Do you have a will that outlines guardianship for your children? If you don’t, you’ll find that you’re not alone, according to Matthew Lloyd of Professional Wills. “It’s a job that almost everyone puts off – or perhaps puts in the too-hard basket,” he says. But while no-one likes to think of the worst-case scenario, it’s important to make sure you have appropriate instructions in place, particularly if you’re an expat in Hong Kong. Legally, any child under the age of 18 must have an adult who is responsible for them. We asked Matthew to explain what happens if both parents die in an accident.
“If there is no will, or if it’s out of date because it hasn’t been rewritten since the birth of the children, then there is a problem,” he says. Matthew warns that if both parents have passed away and there is no evidence of guardians being appointed, the state takes over that responsibility until a guardian is found. The court can then ask for applications from people who may be interested in taking on the legal guardianship.
“The court will consider the applications, probably interview those applicants and then award the most appropriate the right to the children,” he says. But while your children may have grandparents and godparents, for example, they have no legal status when it comes to caring for your children if they’re not nominated as guardians in your will.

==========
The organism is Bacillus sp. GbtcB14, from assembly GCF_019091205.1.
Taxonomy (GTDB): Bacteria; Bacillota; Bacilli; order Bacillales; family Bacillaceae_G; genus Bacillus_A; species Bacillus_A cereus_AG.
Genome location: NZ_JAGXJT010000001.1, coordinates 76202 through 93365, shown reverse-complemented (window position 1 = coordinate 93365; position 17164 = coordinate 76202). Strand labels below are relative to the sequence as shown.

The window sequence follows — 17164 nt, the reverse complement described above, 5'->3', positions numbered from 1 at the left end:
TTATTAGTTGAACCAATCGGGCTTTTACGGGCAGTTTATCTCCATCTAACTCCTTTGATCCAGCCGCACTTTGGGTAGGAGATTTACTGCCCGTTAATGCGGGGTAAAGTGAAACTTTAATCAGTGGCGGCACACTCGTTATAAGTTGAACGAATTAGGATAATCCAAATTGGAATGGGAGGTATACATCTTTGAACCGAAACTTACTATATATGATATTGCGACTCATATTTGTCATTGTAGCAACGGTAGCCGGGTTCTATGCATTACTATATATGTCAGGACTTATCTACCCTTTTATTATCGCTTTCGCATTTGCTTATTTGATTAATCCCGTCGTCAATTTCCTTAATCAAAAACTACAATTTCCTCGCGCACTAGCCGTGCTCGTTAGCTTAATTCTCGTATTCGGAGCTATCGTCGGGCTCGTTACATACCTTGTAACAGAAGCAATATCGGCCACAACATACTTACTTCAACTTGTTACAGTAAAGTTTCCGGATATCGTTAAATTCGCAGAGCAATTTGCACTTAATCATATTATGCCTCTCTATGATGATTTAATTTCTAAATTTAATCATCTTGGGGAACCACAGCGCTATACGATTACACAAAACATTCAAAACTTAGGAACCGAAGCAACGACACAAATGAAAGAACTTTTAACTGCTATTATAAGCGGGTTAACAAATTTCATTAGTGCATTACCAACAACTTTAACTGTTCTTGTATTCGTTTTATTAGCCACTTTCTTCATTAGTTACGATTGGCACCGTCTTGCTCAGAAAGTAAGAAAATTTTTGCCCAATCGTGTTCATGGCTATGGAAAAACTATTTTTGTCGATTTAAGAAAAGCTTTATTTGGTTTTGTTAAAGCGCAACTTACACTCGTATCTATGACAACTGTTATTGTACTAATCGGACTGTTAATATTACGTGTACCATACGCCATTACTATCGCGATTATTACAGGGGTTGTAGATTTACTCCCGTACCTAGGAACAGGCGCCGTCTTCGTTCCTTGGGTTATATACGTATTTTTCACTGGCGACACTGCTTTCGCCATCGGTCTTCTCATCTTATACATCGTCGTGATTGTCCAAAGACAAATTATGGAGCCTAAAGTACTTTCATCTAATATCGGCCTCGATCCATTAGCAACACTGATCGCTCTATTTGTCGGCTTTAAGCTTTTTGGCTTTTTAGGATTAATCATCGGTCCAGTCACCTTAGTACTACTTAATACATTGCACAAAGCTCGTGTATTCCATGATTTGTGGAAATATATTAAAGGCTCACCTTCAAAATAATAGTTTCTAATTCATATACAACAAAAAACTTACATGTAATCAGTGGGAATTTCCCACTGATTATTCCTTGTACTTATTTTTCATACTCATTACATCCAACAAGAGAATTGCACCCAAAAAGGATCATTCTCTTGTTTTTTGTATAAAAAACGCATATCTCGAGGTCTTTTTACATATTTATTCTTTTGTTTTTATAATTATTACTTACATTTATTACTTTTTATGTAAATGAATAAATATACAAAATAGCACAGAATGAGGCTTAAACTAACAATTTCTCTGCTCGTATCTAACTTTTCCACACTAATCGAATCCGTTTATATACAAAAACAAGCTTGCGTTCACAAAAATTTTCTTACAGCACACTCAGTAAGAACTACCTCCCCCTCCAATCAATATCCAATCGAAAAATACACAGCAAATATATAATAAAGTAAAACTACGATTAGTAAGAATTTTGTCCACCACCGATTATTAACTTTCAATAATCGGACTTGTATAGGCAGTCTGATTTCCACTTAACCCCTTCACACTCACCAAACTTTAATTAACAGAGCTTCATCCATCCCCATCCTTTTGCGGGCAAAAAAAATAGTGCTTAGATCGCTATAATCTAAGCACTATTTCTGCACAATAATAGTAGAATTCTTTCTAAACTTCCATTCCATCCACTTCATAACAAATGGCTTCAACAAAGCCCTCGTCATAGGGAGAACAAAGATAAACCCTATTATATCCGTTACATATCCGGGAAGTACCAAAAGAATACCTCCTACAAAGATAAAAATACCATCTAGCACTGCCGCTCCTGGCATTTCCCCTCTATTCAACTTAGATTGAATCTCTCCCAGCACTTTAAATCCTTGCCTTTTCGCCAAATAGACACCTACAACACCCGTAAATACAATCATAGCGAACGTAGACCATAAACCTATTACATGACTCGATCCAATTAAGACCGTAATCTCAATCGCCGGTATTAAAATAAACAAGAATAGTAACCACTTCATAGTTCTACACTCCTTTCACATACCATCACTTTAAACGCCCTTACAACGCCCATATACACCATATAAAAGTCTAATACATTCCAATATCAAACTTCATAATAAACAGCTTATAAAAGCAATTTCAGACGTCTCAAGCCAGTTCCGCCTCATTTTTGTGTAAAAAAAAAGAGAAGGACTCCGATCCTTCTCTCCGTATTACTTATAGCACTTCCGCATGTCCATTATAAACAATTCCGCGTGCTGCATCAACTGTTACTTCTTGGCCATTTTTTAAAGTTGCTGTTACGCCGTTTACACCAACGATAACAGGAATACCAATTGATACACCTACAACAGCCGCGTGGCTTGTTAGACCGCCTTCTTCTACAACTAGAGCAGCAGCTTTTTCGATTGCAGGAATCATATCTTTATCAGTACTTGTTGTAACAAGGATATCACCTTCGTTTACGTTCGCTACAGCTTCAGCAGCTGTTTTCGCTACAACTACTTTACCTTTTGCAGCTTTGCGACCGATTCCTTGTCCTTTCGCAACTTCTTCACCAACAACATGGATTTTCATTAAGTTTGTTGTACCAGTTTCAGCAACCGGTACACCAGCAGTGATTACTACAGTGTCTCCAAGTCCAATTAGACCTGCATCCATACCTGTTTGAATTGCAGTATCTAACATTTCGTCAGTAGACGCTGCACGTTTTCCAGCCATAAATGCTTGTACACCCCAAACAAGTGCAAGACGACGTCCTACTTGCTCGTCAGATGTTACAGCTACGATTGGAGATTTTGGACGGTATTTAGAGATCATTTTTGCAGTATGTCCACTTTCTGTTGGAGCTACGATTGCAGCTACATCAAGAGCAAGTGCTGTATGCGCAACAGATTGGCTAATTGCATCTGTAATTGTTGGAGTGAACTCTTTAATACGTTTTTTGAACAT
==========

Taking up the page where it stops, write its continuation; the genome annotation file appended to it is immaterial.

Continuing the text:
According to Matthew, it’s important to have a will that appoints legal guardians of your choice and outlines the financial arrangements to support the guardians. The appointment must be made in a legal document, such as a will or by a deed. “Nothing else will guarantee that the preferred alternative parents of your children will be as you would wish,” he adds.
Matthew also cautions families in Hong Kong who are isolated from their normal extended family support group; they can be particularly at risk in the event of sudden death, due to the time required for legal guardians to travel. He recommends drafting temporary guardianship documents in which local friends or neighbours are appointed to take care of your children until the legal guardians arrive from overseas. Once completed, these should be kept at home with one copy given to the temporary guardians. “The deed can immediately be produced by your temporary guardians to show their legal position and therefore prevent the children from being removed from their home,” he says. “The peace of mind that comes knowing that this small but important job is finished is well worth the time and effort spent in completing the task.”
See more in our Living in Hong Kong section:
This article first appeared in the August/September 2018 issue of Expat Living magazine. Subscribe now so you never miss an issue.